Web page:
'Grammatically-incorrect Slogan!'

'Grammatically-incorrect Slogan!'

Say what you will about companies like Nintendo beginning to distance themselves from their core audience — on Monday the Sci Fi Channel made its final split from the demographic that built their ever-increasingly-expensive glass house. Maybe this stone will finally, deservedly, bring it down.

This article in TVWeek (linked via Penny Arcade) sums up the situation very well, but to sum it up even more: Science Fiction can only ever appeal to unwashed introverted lonely men, and the President of the Sci Fi Channel fervently believes that association will forever keep the network from reaching its full potential.

I don’t think the executives at the Sci Fi Channel have ever understood the wares that they — by the very name of their network — claim to peddle. If they did, they wouldn’t (under)fund the famously poor-quality Original Productions that have become synonymous with their name. They wouldn’t air wrestling. They wouldn’t make claims that shows like Caprica or Warehouse 13 would be “more accessible” to audiences because it didn’t have anything to do with spaceships, aliens, or anything else “unreal”. They wouldn’t lament that the one big regret about the run of Battlestar Galactica is that it didn’t include a puppy as a recurring character.

It’s not just that they don’t understand science fiction — they publicly despise it. In their latest release, we discover that they also despise the (horrifically stereotyped) type of person who actually enjoys their programming. Instead of feeling constricted by the stereotypes, why not fund, create, and promote the shows that break them? If someone is having a hard time getting into a program because of the inevitable superficial oddities, why not do a little marketing and figure out what hook to proffer to bring these (apparently lacking) demographics into the fold instead of changing the shows — or canceling them to create new ones — to cater to these supposedly alien tastes?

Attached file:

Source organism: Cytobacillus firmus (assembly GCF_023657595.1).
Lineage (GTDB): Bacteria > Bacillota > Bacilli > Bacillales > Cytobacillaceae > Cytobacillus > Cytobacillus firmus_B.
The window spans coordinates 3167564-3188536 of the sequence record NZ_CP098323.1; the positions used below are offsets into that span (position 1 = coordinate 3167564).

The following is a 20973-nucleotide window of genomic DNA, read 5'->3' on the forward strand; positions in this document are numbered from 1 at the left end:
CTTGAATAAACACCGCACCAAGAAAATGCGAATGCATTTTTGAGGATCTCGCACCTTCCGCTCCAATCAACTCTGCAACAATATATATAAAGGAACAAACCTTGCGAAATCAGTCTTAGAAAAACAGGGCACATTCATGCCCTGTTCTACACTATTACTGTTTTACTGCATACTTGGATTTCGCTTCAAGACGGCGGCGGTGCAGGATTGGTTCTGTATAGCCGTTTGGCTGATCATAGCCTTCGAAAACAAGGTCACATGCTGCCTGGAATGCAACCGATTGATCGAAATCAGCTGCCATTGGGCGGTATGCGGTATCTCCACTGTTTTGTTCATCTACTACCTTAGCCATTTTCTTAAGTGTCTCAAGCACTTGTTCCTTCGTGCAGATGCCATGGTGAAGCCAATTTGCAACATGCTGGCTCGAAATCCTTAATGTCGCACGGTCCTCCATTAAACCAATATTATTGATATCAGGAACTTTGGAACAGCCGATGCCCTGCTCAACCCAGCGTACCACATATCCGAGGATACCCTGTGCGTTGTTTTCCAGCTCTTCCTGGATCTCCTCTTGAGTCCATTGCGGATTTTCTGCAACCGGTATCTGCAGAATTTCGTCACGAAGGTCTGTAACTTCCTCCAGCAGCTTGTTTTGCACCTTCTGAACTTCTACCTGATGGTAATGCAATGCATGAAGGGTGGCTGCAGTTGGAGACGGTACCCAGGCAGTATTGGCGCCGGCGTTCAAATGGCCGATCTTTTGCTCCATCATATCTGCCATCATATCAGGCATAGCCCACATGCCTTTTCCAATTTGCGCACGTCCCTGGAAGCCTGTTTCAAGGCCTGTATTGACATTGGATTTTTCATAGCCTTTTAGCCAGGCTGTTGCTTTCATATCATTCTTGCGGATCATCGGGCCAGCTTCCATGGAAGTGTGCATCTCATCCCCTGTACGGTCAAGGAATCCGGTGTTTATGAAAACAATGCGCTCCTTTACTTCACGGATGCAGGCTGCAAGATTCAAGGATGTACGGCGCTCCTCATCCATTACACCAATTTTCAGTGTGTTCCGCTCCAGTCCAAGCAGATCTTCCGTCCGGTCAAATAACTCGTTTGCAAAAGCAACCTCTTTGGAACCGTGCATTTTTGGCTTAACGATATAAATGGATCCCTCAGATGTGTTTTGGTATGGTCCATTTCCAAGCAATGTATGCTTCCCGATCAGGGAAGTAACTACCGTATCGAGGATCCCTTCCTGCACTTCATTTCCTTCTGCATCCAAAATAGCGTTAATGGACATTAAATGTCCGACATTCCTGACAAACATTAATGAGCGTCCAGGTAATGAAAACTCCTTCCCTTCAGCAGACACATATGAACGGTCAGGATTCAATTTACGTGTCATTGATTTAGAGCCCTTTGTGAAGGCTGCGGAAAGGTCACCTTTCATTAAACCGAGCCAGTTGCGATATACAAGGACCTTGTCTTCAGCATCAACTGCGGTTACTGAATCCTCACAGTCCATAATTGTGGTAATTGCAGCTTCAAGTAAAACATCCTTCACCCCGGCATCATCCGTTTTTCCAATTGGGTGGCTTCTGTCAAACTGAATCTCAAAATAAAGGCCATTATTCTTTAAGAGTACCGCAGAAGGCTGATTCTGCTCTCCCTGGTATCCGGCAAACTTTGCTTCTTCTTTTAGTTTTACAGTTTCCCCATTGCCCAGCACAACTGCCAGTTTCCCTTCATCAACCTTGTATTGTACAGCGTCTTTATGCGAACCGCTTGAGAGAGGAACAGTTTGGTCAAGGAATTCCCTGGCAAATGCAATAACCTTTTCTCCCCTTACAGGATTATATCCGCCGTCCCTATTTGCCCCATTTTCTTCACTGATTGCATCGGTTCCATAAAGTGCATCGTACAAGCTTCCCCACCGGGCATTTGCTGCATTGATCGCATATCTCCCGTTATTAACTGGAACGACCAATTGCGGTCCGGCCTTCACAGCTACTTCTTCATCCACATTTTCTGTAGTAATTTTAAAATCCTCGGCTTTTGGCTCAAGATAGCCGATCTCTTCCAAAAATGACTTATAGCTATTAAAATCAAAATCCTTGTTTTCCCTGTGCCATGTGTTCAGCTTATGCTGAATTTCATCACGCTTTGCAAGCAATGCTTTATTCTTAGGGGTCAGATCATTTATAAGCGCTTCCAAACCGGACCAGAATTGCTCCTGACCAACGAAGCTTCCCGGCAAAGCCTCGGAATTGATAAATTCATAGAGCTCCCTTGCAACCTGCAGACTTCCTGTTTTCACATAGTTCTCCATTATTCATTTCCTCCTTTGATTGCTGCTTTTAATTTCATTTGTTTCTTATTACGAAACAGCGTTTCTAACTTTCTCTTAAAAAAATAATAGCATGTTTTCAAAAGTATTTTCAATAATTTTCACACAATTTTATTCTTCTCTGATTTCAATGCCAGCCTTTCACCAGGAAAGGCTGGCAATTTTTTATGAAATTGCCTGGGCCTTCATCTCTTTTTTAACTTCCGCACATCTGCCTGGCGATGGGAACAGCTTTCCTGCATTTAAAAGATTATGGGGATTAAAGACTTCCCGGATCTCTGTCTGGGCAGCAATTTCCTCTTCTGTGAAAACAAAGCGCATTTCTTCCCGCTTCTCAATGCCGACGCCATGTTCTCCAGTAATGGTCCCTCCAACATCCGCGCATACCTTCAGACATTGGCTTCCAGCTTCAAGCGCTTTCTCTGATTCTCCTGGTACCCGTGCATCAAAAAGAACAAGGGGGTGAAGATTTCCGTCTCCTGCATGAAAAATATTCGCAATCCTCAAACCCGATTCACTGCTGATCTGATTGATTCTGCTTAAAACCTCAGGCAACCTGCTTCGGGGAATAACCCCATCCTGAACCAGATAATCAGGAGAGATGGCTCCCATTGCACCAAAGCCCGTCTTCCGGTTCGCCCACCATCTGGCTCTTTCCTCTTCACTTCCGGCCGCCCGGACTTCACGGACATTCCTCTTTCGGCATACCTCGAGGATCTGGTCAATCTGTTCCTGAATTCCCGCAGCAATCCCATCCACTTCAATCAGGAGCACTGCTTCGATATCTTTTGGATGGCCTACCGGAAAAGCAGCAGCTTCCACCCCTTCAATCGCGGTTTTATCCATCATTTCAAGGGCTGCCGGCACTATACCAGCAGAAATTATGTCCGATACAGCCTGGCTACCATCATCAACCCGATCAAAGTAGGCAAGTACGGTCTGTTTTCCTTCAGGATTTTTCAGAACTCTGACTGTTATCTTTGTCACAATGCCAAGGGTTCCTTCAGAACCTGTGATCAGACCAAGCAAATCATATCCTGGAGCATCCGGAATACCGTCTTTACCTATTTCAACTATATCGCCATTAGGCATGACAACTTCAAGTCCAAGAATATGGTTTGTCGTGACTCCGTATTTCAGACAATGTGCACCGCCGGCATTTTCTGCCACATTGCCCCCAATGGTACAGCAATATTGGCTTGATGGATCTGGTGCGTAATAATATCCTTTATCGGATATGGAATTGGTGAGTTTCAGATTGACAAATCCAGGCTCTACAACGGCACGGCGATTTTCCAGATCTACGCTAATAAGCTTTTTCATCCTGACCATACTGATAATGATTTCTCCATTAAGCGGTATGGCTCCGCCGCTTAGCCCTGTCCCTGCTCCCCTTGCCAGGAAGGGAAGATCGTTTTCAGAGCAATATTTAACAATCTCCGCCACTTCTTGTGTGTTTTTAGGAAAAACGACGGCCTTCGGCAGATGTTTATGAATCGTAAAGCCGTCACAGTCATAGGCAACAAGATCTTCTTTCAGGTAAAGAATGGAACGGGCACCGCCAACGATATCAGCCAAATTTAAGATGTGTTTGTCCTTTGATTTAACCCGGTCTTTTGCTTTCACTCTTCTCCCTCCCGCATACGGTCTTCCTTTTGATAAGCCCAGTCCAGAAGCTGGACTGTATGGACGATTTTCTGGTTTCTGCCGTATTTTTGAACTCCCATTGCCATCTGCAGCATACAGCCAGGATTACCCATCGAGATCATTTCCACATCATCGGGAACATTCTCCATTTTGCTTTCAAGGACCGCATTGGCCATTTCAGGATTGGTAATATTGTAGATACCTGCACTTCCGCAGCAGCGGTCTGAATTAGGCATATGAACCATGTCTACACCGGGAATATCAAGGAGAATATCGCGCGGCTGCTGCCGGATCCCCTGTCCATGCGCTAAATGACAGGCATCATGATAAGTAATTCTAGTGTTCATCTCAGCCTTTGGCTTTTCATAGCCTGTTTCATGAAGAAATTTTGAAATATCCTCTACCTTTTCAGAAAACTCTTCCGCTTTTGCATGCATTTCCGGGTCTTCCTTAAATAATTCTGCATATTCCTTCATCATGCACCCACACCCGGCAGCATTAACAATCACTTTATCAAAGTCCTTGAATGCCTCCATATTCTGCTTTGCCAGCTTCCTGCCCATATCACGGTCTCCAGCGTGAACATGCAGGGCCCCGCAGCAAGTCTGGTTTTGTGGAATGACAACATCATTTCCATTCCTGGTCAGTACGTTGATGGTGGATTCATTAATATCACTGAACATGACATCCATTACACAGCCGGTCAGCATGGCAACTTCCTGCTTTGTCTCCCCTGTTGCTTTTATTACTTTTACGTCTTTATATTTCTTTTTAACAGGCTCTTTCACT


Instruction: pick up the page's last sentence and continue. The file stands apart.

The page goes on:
It’s really very simple. These executives aren’t the kind of people who grew up with these shows, movies, books, comics, and assorted knicknacks, dreaming for the day when they can bring their passion to the masses. These are people within Universal who saw a way to make a buck and seized on it. That they actually ever produced anything that anyone likes is purely incidental to their intent, and the sole responsibility of fantastic show runners and production companies who sought to better a network that — time and time again — has failed to side with them when their back was to the wall.

So what spurred this latest change? Revenue is up — amazing during a recession. So is viewership; Sci Fi is now the #13 network, according to the aforementioned TVWeek article. Battlestar Galactica is about to air its final episode tonight, which is sure to be a ratings smash.

Clearly, it’s time for a change. Look how well this publicly-accessible, quasi-sci-fi direction that Dollhouse is taking.

Er, bad example?

With this new move, “SyFy” sheds any last vestige of pretense about what they’re after. I, for one, couldn’t be more thrilled. Now I don’t have to pretend to care any more.